# Question 5956f

Apr 17, 2016

$2.3 \cdot {10}^{22} \text{atoms}$

#### Explanation:

The first thing to do here is figure out how much pure gold you have in your $\text{10-g}$ sample of $18$ carat gold.

The carat is simply a measure of the purity of a given metal alloy based on fractions of $24$. In your case, $18$ carat gold will contain $18$ parts gold for every $24$ parts of alloy by mass, which means that it has a percent purity of

$\text{% gold" = (18 color(red)(cancel(color(black)("parts gold"))))/(24color(red)(cancel(color(black)("parts alloy")))) xx 100 = "75% Au}$

So, if $18$ carat gold has a purity of 75%, it follows that your sample will contain

10 color(red)(cancel(color(black)("g 18 carat gold"))) * overbrace("75 g pure gold"/(100color(red)(cancel(color(black)("g 18 carat gold")))))^(color(purple)("= 75% Au")) = "7.5 g pure gold"

In order to determine how many atoms you have in $\text{7.5 g}$ of pure gold, convert the mass to moles by using the element's molar mass.

Gold has a molar mass of ${\text{197 g mol}}^{- 1}$, which means that one mole of gold will have a mass of $\text{197 g}$. This means that your sample will contain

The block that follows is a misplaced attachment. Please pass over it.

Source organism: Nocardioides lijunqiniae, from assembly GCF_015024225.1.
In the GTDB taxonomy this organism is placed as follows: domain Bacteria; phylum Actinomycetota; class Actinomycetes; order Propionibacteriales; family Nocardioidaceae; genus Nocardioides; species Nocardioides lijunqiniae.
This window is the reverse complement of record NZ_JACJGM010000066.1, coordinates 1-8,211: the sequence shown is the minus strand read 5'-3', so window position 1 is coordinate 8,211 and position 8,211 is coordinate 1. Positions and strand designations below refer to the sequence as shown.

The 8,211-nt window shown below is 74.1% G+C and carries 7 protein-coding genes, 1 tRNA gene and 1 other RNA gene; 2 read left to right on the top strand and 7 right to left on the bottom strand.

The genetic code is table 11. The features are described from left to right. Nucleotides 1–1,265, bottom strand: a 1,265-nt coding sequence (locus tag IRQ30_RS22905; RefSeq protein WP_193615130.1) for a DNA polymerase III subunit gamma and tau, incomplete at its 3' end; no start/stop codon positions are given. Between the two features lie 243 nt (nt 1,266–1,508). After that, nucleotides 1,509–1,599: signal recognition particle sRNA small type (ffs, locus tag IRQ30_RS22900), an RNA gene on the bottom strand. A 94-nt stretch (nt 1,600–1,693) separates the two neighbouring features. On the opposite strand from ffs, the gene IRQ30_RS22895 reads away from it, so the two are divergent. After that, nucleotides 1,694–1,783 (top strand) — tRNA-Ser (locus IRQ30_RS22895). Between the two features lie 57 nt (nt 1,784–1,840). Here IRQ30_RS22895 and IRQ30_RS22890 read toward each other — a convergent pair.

7.5 color(red)(cancel(color(black)("g"))) * overbrace("1 mole Au"/(197color(red)(cancel(color(black)("g")))))^(color(green)("the molar mass of Au")) = "0.0381 moles Au"#

Now that you know how many moles of gold you have, use Avogadro's number to convert them to atoms of gold

$\textcolor{b l u e}{| \overline{\underline{\textcolor{w h i t e}{\frac{a}{a}} \text{1 mole" = 6.022 * 10^(23)"atoms} \textcolor{w h i t e}{\frac{a}{a}} |}}} \to$ Avogadro's number

So, if one mole of gold contains $6.022 \cdot {10}^{23}$ atoms, it follows that $0.0381$ moles will contain

$0.0381 \textcolor{red}{\cancel{\textcolor{b l a c k}{\text{moles Au"))) * (6.022 * 10^(23)"atoms")/(1color(red)(cancel(color(black)("mole Au")))) = color(green)(|bar(ul(color(white)(a/a)2.3 * 10^(22)"atoms} \textcolor{w h i t e}{\frac{a}{a}} |}}}$

I'll leave the answer rounded to two sig figs.